The Business Meal
In the tech world we now live in we have forgotten a great deal about how we used to conduct our due diligence on people.
Today we Google them, check both public and restricted databases, we try to peek at their Facebook Account, for professionals we look at Linked-In, we check to see if indeed they graduated from Bistlethike University and try to plumb the depth of their work at previous employers to insure they did a good job, their responsibilities were close to what they have described in their resume etc… We check court records to look for criminal matters, bad driving incidents, civil litigation and of course all of those lovely domestic relations cases…
What did we do in the old days? We took them and their spouse to lunch and or dinner.
We can all fake it on paper. For heaven’s sake we never look better then when we are on paper:
Ana Z. – Ph.D. in Peace Studies from Bistlethike University , Miss USA, successful independent professional, skied Antarctica, erected huts in small village where people have large sad looking eyes, and slayer of two dragons with one handsomely bejeweled enchanted sword. Hobbies are writing romantic poetry and hang gliding.
One fellow I met had to Ph.D.s one in Mechanical Engineering and the Other in Genetics. He had wowed people from afar and got himself on the board of a public company. It took less than 5 minutes with to test his knowledge to realize he was a pretender
Yes in the old day we took prospective employees out to dinner. We talked about all sorts of stuff, weather, relatives, sports, how wonderfully fatty this piece of Ribeye is… and we listened, too. How did they treat their spouse, how did they work with wait staff, did they have manners. I was told when I was growing up that manners are important. Since then, I have learned that manners are not just important, manners are vital. Manners are the social equivalent of an adult being house trained, they are the little things that communicate to the rest of your world you have been civilized.
I vividly, and I do mean vividly, recall sitting at a table loaded with Ph.D.s discussing a research matter. It was a lunch meeting in a beautiful restaurant with a light green linen tablecloth. The discussion was lively and animated and continued as lunch salads arrived. One of the Ph.D.s however kept talking while he ate and chewed. He could not wait to make his points and talked over others. He chewed with his mouth open while he kept talking. The image that came to mind was a bit like a talking cement mixer spewing out bits of leaves as it spun. There were little bit of masticated shrapnel all around his plate, little bits of green, orange and red of what was once an appetizing salad. The bits of chicken from the main course added off-white bits to the masticated shrapnel splatter pattern on the once clean light green tablecloth. The tablecloth slowly highlighted each of these bits by adding a darker green halo underneath these bits of masticated shrapnel as the tablecloth absorbed the water and oil from each splattered food bit. I also can honestly say I could not remember one word he said. I also know I was not the only one at the table who got the heebeegeebees from this display. Since this, his first lunch with the group, he has not been invited back. His lack of manners closed a door of opportunity, which even the best education could not keep open.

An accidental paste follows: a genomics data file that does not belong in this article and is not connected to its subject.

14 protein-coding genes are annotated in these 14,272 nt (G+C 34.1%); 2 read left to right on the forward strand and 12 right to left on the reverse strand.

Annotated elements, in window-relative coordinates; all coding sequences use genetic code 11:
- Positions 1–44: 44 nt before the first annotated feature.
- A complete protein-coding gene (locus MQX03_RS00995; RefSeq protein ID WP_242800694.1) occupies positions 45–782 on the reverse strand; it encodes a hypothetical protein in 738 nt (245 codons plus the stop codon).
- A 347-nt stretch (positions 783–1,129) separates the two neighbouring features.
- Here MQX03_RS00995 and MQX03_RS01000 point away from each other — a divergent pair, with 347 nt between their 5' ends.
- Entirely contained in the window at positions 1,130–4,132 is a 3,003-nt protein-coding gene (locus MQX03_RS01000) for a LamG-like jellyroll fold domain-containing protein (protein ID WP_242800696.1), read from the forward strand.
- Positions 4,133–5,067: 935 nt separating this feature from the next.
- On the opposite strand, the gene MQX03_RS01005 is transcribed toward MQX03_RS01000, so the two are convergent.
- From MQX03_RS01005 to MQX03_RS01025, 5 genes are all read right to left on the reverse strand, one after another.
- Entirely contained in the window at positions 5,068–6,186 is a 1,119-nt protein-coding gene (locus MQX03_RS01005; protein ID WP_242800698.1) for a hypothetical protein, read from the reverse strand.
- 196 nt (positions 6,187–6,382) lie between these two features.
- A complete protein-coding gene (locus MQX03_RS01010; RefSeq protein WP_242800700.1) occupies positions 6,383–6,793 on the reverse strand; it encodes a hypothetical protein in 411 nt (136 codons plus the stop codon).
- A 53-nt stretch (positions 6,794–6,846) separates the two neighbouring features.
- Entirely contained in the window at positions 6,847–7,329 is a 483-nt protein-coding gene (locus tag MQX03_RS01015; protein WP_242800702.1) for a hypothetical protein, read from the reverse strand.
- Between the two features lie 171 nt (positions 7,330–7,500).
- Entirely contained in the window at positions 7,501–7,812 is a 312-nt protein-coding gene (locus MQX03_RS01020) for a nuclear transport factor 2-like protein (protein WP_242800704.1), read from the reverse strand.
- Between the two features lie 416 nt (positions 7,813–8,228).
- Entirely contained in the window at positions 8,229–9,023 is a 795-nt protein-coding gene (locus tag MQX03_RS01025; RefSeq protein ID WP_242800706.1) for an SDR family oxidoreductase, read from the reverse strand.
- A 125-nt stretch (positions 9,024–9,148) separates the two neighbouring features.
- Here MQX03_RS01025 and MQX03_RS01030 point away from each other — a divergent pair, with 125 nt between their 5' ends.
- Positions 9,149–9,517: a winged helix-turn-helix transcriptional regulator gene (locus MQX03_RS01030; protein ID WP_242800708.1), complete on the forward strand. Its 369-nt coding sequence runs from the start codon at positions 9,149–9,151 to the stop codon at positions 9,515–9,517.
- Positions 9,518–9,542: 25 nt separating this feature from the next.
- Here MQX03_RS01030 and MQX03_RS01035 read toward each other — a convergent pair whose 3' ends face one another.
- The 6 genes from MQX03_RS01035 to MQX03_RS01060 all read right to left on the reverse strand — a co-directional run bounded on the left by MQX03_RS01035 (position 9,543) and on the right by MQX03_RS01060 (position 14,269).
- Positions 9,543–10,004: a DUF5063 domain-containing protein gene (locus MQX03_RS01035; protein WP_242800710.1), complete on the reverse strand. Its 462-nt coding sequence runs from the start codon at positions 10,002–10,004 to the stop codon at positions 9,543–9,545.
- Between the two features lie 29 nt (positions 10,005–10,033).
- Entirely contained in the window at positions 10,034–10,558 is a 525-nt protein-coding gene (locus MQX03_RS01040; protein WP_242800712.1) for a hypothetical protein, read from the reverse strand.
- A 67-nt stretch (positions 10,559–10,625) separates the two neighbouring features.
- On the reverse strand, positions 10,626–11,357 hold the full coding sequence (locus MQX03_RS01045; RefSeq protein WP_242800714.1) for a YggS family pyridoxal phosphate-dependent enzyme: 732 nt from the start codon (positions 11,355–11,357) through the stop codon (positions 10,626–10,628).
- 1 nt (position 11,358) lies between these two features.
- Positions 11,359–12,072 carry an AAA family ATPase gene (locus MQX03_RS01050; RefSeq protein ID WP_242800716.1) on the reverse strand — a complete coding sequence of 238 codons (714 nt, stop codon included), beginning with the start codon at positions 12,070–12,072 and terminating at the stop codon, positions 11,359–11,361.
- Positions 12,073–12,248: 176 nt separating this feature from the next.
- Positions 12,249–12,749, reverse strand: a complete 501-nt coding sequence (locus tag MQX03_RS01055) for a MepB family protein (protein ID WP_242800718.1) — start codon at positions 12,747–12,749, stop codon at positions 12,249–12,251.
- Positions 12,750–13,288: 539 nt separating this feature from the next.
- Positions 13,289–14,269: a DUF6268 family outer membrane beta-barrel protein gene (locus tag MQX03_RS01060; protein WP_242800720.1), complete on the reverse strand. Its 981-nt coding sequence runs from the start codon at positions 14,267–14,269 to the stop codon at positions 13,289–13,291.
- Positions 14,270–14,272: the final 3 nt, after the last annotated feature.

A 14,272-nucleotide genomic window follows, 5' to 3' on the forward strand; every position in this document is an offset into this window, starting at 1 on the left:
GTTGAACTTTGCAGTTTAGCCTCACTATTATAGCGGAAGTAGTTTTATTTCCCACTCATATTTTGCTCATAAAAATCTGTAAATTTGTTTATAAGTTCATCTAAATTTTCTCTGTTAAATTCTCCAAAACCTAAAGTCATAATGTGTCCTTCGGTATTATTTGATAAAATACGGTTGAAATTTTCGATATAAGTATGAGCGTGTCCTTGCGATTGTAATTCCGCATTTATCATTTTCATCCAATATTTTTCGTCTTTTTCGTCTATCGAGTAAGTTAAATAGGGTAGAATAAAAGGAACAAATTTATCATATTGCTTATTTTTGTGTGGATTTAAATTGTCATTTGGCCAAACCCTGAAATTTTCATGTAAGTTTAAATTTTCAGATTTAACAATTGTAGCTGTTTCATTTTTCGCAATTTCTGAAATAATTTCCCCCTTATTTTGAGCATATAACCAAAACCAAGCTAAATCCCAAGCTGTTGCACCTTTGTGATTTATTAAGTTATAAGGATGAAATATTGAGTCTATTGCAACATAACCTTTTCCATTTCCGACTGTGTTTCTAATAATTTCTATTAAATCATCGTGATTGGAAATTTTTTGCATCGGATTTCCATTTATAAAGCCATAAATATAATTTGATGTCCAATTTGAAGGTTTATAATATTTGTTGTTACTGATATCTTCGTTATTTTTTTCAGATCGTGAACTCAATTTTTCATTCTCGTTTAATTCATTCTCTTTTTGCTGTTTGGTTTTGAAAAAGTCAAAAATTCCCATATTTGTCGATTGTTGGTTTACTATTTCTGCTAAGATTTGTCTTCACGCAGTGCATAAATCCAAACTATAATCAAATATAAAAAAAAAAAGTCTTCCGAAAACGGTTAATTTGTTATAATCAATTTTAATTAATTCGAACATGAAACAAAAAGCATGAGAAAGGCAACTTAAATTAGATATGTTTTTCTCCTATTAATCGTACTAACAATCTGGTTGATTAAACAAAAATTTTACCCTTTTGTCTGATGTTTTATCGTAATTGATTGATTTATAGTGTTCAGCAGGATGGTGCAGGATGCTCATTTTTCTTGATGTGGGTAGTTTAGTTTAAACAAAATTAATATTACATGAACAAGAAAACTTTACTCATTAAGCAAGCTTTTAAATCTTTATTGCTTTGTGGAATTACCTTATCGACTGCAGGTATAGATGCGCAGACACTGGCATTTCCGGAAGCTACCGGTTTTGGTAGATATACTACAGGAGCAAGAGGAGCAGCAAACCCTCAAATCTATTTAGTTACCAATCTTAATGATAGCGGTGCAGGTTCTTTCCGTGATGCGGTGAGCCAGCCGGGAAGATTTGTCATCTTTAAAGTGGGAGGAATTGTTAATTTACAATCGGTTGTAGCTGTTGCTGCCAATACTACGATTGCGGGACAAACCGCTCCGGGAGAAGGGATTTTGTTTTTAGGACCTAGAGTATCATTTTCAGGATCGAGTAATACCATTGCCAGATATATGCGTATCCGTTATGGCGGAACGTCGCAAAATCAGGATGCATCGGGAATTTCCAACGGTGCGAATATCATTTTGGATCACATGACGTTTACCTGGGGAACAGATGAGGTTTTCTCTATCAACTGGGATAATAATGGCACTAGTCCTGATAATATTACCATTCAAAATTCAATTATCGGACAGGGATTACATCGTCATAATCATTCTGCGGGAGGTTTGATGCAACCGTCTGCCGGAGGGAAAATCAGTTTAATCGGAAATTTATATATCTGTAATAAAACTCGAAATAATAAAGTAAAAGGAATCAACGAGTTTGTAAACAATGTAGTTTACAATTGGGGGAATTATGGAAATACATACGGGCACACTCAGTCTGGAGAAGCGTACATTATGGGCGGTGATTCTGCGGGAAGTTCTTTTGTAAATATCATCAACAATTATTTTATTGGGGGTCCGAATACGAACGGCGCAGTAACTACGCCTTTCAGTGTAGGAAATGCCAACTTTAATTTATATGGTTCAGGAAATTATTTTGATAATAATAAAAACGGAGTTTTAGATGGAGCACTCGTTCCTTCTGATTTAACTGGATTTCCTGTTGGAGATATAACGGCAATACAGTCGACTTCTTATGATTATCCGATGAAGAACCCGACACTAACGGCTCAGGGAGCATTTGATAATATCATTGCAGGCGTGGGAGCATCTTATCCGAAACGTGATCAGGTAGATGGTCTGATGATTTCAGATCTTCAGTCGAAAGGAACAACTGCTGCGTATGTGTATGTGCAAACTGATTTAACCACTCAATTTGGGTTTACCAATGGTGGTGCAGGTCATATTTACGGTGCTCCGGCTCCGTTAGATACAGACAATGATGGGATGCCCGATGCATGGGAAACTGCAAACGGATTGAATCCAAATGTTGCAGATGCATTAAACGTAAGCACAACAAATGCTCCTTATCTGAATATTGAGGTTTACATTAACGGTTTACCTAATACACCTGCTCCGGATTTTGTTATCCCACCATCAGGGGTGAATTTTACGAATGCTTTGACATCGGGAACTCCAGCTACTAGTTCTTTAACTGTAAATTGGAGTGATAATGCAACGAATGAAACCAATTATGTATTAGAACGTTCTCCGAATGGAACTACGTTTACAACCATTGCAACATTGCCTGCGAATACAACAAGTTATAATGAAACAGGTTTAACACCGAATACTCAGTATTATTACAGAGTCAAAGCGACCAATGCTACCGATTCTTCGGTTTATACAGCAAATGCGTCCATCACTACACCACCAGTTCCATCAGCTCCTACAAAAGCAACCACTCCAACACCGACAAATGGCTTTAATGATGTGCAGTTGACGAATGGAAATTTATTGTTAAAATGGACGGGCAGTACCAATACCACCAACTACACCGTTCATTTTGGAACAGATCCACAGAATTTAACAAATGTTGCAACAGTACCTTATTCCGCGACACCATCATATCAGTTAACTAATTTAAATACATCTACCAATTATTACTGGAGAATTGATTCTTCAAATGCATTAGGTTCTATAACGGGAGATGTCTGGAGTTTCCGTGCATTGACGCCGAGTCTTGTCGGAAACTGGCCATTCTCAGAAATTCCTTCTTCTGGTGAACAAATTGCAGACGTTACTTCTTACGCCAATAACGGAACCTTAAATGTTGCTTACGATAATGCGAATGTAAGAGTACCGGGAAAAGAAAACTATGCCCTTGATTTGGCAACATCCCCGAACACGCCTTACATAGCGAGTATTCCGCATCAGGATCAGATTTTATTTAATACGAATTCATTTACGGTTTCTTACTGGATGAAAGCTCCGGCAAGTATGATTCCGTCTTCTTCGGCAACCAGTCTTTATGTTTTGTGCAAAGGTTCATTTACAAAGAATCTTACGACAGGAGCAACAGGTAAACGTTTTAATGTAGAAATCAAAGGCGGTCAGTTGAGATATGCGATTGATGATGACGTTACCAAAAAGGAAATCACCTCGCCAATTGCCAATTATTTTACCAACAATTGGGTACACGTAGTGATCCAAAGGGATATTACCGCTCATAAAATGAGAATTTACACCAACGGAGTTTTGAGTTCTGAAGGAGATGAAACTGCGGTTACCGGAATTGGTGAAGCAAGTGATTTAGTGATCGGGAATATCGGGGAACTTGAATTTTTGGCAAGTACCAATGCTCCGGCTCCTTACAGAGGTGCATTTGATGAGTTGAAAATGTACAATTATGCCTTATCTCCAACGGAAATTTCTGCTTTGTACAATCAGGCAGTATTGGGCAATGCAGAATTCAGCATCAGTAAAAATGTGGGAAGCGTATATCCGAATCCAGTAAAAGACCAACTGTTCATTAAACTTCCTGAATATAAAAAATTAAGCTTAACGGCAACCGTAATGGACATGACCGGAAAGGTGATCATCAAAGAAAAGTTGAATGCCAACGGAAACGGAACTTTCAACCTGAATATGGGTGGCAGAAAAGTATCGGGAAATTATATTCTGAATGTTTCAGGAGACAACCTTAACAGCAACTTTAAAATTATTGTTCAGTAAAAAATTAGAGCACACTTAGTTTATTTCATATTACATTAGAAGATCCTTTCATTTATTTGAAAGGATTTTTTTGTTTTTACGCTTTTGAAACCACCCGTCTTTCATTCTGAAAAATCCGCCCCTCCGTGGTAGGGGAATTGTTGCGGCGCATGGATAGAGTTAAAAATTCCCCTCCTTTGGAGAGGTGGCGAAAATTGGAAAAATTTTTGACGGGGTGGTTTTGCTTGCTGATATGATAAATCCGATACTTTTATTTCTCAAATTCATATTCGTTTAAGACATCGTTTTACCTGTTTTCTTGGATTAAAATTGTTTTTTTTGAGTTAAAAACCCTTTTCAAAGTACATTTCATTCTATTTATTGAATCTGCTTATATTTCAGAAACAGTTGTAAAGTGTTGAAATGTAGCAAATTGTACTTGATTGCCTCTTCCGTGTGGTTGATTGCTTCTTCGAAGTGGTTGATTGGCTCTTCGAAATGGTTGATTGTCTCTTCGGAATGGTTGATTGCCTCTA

Maybe just a lunch for a lower level employee, maybe fine dinning for an executive. (A partnership may take longer and may have involved a few rounds of golf, a visit to along with a dinner at the country club.) All of this was normal, as well as using ones social contacts to fine out more about a candidate. Alcohol usage, political beliefs, family origin, civic work, and organizations that one belonged to were / are fair game and completely out of the personal jacket.
So much so today, we are only interested in hiring unblemished people. People with easy to read resumes; people who show clear paths and never have had an untoward moment in their lives. We are looking for the pristine “who”. Back in the old day we looked at what they were by evidence of their behavior, social circles, manners and what groups they belonged to. We use to look for the “what” made them.
If I were in charge of hiring for a company, other than my own… (and, which based upon way more than just this article we call safely assume I’ll never get picked for that spot) I would like to use the best of both worlds.
With 30% of people or more outrightlying on their resumes – I believe we have a problem with ethics and forgiveness. I would like people to come to me with all of their stars and warts, successes and failures clearly displayed.
I would celebrate the sole who was knocked off their horse and got back up again. I would shun those who made excuses about it always being someone else’s fault. I would celebrate the explorer of words, deeds or our minds. I would shun the anti social boozer and philanderer. I would celebrate the hard worker who was eager to accept and confront challenges. I would shun the thoughtless worker.
If one chooses to leave one’s desk and quit sifting and sorting though wonderfully prepared and puffed résumés – all prepared to ever so slightly lead you, and one chooses not to have a lunch with a candidate as more of a speed date, than one can take the time to dine and enjoy the fruits of a Business Meal.